The holidays are here, and this is the time of year that families often consider getting a pet. 

Many parents, however, automatically think of a cat or dog and may be hesitant to make the 15- to 20-year commitment that comes with them.

If the responsibility of a cat or dog seems daunting, there are several other options. The following are some alternative pets to consider:

Insects & arthropods: Think ant farms. These tiny critters can be both entertaining and educational but are fairly low-maintenance. There are several options for ant farms, and live ants can even be shipped through the mail. Check local pet stores or online to find the perfect set-up for your home. The key is to make sure kids know not to open the ant farm once the ants are inside or the ants will escape. Hermit crabs are another low-maintenance option.

Fish: A fish may be the perfect starter pet for a child. However, some are more difficult to care for than others. Goldfish are popular choices, but they can actually be high-maintenance. For an easy first fish, try a betta. They do well without a companion, can live in small amounts of stagnant water and do not require any fancy equipment such as filters, heaters or chemicals.

Reptiles: Given the chance, reptiles can make interesting and educational pets. What’s more, they are non-allergenic. Look into turtles, tortoises, iguanas and snakes as options. Please note that some of these animals can live upward of 50 years, so do some research.

Birds: Birds come is a wide variety of shapes, sizes, personalities and intelligence levels. All birds require daily attention. For a first-time bird owner, a parakeet may be a good choice. Birds can also become expensive pets to own, so do some homework to see what type of bird fits your home, lifestyle and budget. Some varieties can live upward of 95 years.

Small mammals: Hamsters, guinea pigs and gerbils are relatively easy to own and care for. Most will thrive in a small living space. Hamsters do best on their own, but gerbils and guinea pigs do best in same-sex pairs. Frequent, gentle handling promotes friendliness, but be aware that these little guys may bite, especially if they get scared.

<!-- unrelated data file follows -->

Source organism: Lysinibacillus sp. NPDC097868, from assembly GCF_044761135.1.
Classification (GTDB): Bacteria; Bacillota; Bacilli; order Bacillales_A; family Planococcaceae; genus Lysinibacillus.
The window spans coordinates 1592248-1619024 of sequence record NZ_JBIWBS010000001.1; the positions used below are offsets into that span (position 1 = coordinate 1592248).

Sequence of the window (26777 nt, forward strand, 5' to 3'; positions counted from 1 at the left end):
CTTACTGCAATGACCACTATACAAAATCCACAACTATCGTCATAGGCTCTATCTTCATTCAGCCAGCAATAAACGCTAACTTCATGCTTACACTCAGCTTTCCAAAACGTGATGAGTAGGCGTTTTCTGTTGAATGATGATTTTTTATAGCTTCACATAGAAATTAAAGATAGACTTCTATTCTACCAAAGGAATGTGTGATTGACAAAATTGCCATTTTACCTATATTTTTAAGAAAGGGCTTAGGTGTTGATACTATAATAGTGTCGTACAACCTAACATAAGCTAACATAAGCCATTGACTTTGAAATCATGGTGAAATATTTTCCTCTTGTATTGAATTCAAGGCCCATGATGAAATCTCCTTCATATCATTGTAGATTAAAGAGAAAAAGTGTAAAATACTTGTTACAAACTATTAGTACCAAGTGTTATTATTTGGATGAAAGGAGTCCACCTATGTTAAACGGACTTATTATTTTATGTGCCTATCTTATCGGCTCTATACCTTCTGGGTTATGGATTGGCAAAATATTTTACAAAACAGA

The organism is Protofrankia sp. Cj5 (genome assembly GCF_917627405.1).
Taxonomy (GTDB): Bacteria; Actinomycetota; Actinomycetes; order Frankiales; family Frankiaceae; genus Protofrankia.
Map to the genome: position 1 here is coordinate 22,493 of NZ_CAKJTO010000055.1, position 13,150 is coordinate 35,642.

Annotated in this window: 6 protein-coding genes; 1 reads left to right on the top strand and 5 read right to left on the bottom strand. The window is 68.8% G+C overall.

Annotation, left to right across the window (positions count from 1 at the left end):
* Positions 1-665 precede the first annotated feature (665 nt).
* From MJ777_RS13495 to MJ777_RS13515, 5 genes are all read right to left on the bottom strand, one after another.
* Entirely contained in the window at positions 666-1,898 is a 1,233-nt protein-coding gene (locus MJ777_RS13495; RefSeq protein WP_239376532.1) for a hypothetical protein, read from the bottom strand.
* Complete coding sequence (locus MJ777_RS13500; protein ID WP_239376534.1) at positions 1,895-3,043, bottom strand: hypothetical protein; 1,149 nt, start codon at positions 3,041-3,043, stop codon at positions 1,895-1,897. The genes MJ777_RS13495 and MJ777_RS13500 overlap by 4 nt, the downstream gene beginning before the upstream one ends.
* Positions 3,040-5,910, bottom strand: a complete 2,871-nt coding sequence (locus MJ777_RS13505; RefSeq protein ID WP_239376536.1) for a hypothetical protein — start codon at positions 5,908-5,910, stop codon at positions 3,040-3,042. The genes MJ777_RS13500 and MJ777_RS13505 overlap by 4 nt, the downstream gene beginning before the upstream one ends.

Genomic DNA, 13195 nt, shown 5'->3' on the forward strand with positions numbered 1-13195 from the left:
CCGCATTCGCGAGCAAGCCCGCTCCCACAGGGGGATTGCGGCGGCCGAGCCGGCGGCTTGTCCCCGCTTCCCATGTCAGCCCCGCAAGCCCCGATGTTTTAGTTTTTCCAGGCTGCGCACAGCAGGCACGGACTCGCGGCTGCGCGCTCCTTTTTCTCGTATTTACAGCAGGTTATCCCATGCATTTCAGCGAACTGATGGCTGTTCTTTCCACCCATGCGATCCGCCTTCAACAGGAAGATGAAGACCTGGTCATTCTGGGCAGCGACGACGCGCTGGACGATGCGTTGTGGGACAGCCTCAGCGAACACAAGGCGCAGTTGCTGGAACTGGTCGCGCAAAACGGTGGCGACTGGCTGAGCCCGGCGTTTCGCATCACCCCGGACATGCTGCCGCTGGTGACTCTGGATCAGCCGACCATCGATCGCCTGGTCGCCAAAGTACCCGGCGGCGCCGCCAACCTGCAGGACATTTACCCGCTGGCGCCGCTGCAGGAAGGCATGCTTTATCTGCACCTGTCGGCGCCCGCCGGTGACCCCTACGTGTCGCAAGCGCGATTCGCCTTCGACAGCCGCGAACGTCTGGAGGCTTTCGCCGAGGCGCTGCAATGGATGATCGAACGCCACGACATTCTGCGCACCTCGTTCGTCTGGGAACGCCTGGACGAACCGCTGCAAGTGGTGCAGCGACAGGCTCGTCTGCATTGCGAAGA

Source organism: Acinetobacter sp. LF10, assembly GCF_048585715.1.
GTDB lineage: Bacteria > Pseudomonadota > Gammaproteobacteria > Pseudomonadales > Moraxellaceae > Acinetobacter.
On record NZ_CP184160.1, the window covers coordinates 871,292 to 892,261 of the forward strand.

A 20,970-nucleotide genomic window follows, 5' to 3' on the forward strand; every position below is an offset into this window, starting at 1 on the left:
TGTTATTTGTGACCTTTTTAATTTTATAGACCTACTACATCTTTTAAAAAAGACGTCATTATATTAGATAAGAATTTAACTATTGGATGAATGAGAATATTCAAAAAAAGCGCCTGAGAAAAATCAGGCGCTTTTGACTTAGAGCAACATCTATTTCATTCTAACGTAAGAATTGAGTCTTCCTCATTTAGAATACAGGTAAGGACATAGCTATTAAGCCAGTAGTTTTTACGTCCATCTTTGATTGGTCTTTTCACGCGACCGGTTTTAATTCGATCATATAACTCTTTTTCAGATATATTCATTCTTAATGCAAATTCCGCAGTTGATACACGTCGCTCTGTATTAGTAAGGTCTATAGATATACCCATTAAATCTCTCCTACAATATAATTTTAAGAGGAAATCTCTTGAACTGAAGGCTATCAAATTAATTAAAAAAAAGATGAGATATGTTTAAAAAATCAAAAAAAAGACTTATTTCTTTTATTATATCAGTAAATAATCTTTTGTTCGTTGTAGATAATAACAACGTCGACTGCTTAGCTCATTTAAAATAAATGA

Rats: Yes, that’s right, rats! They make excellent pets due to their intelligence, larger size and social nature. Rats love people and thrive on human companionship.

Owning and caring for a pet is a rewarding experience, especially for a child. Pets can provide hours of companionship, fun and lessons in responsibility.

Before considering adding any new pet to a household, know that pets are living creatures that require proper care, attention and financial commitment.

Children should not be expected to be the sole caregivers of any pet. Rather, pet ownership is a responsibility to be shared by all family members.


DECEMBER: During "Home for the Holidays," adoptable animals 6 months and up will be available for $60. With the holiday delivery program, a $100 donation will have your newly adopted pet delivered on either Christmas Eve, Christmas Day, Hanukkah or Kwanzaa. This program is available for all animals adopted from the Louisiana SPCA two weeks before the desired delivery date. For more information, visit

SATURDAY: Meet adoptable animals from the Louisiana SPCA from 10 a.m. to 2 p.m. at Clearview Mall, 4436 Veterans Memorial Blvd., Metairie. Adoption counselors and volunteers will be on hand to help you select the perfect rescue pet. A bake sale will be held to benefit the Special Needs Fund. For more information about adoption, visit

SATURDAY: The free class "Feral Cat TNR, The Basics and Beyond" will be taught at the Louisiana SPCA from 10 a.m. to noon. Learn how to get started, how to mediate problems, advocate for cats and how to solve difficult trapping situations, as well as about the municipal ordinances in Orleans Parish as they pertain to cats. Register in advance at

DONATIONS: The Humane Society of Louisiana accepts donations of used vehicles, boats and SUVs. Proceeds from their sale will support the group's statewide humane initiatives and the operation of its two no-kill sanctuaries. The group is currently caring for 30 formerly abused and neglected horses and an assortment of donkeys, goats, cats and dogs. For information, call (901) 268-4432.

LOST OR FOUND PETS: In Orleans Parish, send a photo, description of your pet, date lost/found and your contact info to In Jefferson Parish, send to and In St. Bernard Parish send to

Traci D. Howerton is the volunteer coordinator and marketing director of Animal Rescue New Orleans (ARNO), a nonprofit, volunteer-based, no-kill shelter. For topic suggestions, email or for more info on ARNO, visit